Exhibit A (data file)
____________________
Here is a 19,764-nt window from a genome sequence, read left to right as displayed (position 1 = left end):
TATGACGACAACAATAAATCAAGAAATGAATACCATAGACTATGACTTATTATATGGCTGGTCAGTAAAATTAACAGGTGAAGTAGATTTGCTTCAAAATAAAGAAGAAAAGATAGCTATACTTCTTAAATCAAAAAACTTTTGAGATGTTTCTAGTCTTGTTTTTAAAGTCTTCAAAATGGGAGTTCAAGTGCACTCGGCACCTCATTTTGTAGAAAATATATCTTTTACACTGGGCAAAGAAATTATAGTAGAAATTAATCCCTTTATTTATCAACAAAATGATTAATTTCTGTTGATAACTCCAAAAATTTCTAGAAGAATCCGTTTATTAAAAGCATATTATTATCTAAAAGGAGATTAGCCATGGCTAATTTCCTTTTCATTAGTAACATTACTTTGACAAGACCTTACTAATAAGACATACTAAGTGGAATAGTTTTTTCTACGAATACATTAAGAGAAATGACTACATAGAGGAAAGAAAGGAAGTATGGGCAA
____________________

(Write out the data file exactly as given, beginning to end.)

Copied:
Here is a 19,764-nt window from a genome sequence, read left to right as displayed (position 1 = left end):
TATGACGACAACAATAAATCAAGAAATGAATACCATAGACTATGACTTATTATATGGCTGGTCAGTAAAATTAACAGGTGAAGTAGATTTGCTTCAAAATAAAGAAGAAAAGATAGCTATACTTCTTAAATCAAAAAACTTTTGAGATGTTTCTAGTCTTGTTTTTAAAGTCTTCAAAATGGGAGTTCAAGTGCACTCGGCACCTCATTTTGTAGAAAATATATCTTTTACACTGGGCAAAGAAATTATAGTAGAAATTAATCCCTTTATTTATCAACAAAATGATTAATTTCTGTTGATAACTCCAAAAATTTCTAGAAGAATCCGTTTATTAAAAGCATATTATTATCTAAAAGGAGATTAGCCATGGCTAATTTCCTTTTCATTAGTAACATTACTTTGACAAGACCTTACTAATAAGACATACTAAGTGGAATAGTTTTTTCTACGAATACATTAAGAGAAATGACTACATAGAGGAAAGAAAGGAAGTATGGGCAA